Distress from global conflicts on the rise

Sophia Auld

writer

Sophia Auld

Medical Writer

Sophia Auld

Fifty per cent of GPs have seen a rise in patient distress levels related to global conflicts, a recent Healthed survey of more than 2,300 GPs found.

While over a third of respondents reported a slight increase, more than one in ten reported observing a significant increase in distress or other medical concerns they attribute to conflicts in places such as Palestine, Ukraine and Sudan.

The Australian Psychological Society (APS) says it is not just those directly impacted by war and war crimes who experience adverse effects.

“Many people will find the news and images of the conflict extremely upsetting, and for some, old traumas will be reactivated,” the APS said in a statement on the Israel-Palestine crisis, noting that it comes at a time when many Australians are already experiencing psychological strain.

Who is at increased risk?

Some people may be particularly vulnerable to distress. Those at increased risk may include current and former service men and women, people who have experienced war or displacement, and those with personal or family ties to places where conflict is occurring.

Australians with ancestral links to homelands affected by war or violence may experience “long distance suffering and devastation,” Professor Nicholas Procter explains in an article in The Conversation.

“Diaspora migrant groups should not be seen as isolated from their country of origin,” he writes. “Rather, they are subject to global influences over their personal and social life, their health and well-being.”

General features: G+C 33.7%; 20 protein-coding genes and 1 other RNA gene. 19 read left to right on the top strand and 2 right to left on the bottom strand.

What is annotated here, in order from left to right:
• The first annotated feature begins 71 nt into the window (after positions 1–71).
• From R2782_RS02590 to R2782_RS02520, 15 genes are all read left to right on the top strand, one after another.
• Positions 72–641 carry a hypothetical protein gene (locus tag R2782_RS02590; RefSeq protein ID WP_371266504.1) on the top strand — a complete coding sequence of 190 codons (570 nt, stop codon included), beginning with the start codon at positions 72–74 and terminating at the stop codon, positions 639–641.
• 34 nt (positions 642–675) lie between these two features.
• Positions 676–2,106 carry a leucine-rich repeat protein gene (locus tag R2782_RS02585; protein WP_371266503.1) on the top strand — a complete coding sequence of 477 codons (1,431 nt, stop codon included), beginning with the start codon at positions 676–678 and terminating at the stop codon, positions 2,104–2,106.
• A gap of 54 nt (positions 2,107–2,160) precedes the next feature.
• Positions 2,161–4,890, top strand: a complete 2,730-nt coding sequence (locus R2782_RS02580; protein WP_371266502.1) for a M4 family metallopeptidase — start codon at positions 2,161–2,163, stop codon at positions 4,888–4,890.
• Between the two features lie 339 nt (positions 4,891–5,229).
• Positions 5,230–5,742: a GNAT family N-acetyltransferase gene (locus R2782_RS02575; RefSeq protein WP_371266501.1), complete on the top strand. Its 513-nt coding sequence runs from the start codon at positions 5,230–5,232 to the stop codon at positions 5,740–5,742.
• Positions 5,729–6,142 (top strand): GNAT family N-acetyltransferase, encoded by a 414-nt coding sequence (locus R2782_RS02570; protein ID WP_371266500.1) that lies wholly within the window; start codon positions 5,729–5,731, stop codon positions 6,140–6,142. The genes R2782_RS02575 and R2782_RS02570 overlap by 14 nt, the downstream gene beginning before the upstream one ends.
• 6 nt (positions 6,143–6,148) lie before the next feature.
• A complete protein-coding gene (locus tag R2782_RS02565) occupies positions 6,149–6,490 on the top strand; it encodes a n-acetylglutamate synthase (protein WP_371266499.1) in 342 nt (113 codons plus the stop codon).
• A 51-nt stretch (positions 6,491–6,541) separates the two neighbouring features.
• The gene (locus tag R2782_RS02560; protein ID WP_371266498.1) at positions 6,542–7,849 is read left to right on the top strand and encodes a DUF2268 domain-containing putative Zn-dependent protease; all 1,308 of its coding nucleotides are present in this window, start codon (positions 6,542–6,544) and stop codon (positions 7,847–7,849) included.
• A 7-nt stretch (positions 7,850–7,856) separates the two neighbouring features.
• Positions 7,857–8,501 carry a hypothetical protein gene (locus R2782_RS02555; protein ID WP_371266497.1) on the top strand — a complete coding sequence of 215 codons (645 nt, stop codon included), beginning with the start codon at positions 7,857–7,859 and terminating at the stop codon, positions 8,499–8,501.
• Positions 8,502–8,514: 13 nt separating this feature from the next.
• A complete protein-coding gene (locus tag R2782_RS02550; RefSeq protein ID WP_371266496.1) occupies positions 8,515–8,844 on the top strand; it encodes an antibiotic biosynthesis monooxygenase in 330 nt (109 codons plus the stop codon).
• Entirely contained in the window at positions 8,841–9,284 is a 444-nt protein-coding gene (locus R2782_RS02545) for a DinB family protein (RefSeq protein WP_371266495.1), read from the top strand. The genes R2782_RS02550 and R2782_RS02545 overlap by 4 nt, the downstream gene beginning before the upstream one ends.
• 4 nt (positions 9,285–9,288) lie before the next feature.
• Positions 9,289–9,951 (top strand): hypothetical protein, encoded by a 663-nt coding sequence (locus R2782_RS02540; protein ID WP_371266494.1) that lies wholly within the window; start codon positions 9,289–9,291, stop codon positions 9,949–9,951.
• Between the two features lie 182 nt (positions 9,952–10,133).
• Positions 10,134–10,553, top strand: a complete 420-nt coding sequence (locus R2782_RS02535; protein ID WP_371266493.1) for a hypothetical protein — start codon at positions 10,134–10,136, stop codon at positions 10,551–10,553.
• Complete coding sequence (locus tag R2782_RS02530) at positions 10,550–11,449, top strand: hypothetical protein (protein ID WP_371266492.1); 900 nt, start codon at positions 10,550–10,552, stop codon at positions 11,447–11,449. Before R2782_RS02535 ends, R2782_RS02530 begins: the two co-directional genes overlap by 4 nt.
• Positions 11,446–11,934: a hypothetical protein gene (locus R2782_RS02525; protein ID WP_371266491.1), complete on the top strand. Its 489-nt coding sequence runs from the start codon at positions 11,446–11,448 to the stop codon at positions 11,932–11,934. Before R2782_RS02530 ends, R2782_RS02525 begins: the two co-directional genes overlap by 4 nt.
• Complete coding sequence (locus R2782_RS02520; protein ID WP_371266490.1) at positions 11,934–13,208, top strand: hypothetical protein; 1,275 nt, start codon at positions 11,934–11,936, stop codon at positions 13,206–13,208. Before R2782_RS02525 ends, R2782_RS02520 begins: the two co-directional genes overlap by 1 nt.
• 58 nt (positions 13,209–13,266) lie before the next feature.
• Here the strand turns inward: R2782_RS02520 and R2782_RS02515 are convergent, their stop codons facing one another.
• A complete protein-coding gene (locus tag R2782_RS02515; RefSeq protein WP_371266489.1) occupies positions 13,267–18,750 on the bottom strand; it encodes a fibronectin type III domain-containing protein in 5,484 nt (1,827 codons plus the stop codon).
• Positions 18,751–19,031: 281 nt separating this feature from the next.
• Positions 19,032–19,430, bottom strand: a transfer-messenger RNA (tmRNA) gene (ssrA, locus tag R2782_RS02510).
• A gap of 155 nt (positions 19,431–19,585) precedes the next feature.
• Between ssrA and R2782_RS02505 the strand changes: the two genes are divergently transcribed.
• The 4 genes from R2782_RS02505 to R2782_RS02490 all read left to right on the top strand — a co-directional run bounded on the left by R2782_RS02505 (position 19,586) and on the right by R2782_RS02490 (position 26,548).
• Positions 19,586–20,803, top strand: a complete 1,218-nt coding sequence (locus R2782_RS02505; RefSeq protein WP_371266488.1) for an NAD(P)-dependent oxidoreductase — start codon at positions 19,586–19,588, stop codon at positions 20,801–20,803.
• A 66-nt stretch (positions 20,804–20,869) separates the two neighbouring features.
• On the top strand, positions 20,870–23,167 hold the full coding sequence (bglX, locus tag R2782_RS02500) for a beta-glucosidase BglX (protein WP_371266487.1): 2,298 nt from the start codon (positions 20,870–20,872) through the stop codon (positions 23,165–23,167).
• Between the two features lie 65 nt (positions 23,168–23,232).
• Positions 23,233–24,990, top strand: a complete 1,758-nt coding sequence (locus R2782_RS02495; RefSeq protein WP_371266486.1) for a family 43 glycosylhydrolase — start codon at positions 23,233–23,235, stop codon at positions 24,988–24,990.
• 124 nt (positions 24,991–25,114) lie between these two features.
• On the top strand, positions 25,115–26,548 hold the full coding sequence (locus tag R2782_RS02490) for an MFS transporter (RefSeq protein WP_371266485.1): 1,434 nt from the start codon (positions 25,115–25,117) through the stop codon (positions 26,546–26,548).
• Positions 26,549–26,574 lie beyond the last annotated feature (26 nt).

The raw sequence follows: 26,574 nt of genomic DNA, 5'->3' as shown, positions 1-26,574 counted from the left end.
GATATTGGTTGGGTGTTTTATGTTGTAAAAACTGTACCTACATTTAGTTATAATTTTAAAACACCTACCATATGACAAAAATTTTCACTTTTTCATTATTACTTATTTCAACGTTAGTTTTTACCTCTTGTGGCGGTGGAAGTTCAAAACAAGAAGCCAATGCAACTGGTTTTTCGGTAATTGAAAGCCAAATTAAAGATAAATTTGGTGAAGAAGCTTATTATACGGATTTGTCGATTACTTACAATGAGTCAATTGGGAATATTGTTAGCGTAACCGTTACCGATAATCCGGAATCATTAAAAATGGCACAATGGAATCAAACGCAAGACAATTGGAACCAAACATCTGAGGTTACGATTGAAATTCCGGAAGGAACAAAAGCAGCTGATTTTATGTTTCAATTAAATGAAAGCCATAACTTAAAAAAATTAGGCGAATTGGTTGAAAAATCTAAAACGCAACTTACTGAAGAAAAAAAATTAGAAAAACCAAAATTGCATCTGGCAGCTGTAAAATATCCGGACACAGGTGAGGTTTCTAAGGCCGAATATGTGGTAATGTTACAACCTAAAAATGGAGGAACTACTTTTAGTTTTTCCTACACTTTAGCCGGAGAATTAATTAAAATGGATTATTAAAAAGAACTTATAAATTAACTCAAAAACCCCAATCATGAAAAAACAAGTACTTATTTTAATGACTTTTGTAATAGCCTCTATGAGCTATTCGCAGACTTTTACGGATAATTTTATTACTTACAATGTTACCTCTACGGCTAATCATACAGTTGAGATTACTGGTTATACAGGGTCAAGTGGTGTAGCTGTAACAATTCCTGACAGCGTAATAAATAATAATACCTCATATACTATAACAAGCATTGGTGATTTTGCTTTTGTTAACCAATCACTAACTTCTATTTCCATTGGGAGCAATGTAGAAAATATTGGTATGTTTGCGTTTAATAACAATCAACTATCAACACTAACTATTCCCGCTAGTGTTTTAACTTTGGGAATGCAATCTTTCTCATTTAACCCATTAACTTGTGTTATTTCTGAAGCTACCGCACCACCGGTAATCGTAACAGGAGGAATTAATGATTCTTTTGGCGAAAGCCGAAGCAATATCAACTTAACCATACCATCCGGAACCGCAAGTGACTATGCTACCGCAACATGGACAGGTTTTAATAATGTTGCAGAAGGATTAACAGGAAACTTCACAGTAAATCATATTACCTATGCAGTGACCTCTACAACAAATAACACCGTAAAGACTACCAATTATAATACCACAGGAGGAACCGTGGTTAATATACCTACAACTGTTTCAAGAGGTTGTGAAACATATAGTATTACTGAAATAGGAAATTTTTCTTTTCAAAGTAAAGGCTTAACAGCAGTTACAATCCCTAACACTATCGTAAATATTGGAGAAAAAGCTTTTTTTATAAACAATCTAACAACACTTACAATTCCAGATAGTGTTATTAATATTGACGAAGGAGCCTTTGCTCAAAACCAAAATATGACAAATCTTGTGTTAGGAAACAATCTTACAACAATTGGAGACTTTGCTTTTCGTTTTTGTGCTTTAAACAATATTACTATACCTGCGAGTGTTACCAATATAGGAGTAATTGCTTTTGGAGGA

As such, they “can identify completely with the pain and anguish they see and hear.”

What can GPs recommend?

Apart from referring patients who are experiencing distress to mental health support services—especially those who may be at risk of being re-traumatised—the APS suggests some other strategies that can help.

These include:

  • limiting media exposure, particularly if it is causing increased distress
  • talking about thoughts and feelings with a trusted person, such as a friend or family member
  • taking positive action, such as contributing to humanitarian aid efforts – this may help people to feel more empowered
  • practising self-care strategies including taking time for rest, relaxation, exercise and social connection
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Sophia Auld

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Sophia Auld

Medical Writer

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